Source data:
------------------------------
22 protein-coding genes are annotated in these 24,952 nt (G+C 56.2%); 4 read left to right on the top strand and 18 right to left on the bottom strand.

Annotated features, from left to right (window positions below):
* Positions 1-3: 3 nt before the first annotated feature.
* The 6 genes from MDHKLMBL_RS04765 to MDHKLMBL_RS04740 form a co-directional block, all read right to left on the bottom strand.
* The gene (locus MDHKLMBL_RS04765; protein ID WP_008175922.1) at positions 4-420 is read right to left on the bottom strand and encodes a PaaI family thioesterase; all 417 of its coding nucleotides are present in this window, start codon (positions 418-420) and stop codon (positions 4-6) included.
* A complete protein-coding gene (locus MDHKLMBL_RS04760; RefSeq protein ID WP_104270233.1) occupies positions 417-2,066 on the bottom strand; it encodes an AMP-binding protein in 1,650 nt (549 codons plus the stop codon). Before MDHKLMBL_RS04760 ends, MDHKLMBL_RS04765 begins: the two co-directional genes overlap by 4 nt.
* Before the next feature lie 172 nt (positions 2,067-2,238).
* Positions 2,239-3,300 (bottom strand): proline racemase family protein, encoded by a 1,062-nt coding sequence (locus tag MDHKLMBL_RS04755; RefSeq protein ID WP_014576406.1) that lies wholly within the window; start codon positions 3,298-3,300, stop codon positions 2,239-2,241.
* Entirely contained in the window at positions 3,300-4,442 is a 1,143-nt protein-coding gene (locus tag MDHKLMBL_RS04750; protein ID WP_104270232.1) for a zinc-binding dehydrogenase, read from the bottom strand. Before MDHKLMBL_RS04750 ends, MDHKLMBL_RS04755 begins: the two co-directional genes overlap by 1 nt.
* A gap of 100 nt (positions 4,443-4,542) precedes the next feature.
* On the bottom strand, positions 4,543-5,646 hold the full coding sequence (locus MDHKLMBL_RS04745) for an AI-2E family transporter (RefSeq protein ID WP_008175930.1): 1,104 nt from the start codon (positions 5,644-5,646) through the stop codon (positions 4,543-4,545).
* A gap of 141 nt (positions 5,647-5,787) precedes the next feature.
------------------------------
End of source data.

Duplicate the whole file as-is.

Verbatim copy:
22 protein-coding genes are annotated in these 24,952 nt (G+C 56.2%); 4 read left to right on the top strand and 18 right to left on the bottom strand.

Annotated features, from left to right (window positions below):
* Positions 1-3: 3 nt before the first annotated feature.
* The 6 genes from MDHKLMBL_RS04765 to MDHKLMBL_RS04740 form a co-directional block, all read right to left on the bottom strand.
* The gene (locus MDHKLMBL_RS04765; protein ID WP_008175922.1) at positions 4-420 is read right to left on the bottom strand and encodes a PaaI family thioesterase; all 417 of its coding nucleotides are present in this window, start codon (positions 418-420) and stop codon (positions 4-6) included.
* A complete protein-coding gene (locus MDHKLMBL_RS04760; RefSeq protein ID WP_104270233.1) occupies positions 417-2,066 on the bottom strand; it encodes an AMP-binding protein in 1,650 nt (549 codons plus the stop codon). Before MDHKLMBL_RS04760 ends, MDHKLMBL_RS04765 begins: the two co-directional genes overlap by 4 nt.
* Before the next feature lie 172 nt (positions 2,067-2,238).
* Positions 2,239-3,300 (bottom strand): proline racemase family protein, encoded by a 1,062-nt coding sequence (locus tag MDHKLMBL_RS04755; RefSeq protein ID WP_014576406.1) that lies wholly within the window; start codon positions 3,298-3,300, stop codon positions 2,239-2,241.
* Entirely contained in the window at positions 3,300-4,442 is a 1,143-nt protein-coding gene (locus tag MDHKLMBL_RS04750; protein ID WP_104270232.1) for a zinc-binding dehydrogenase, read from the bottom strand. Before MDHKLMBL_RS04750 ends, MDHKLMBL_RS04755 begins: the two co-directional genes overlap by 1 nt.
* A gap of 100 nt (positions 4,443-4,542) precedes the next feature.
* On the bottom strand, positions 4,543-5,646 hold the full coding sequence (locus MDHKLMBL_RS04745) for an AI-2E family transporter (RefSeq protein ID WP_008175930.1): 1,104 nt from the start codon (positions 5,644-5,646) through the stop codon (positions 4,543-4,545).
* A gap of 141 nt (positions 5,647-5,787) precedes the next feature.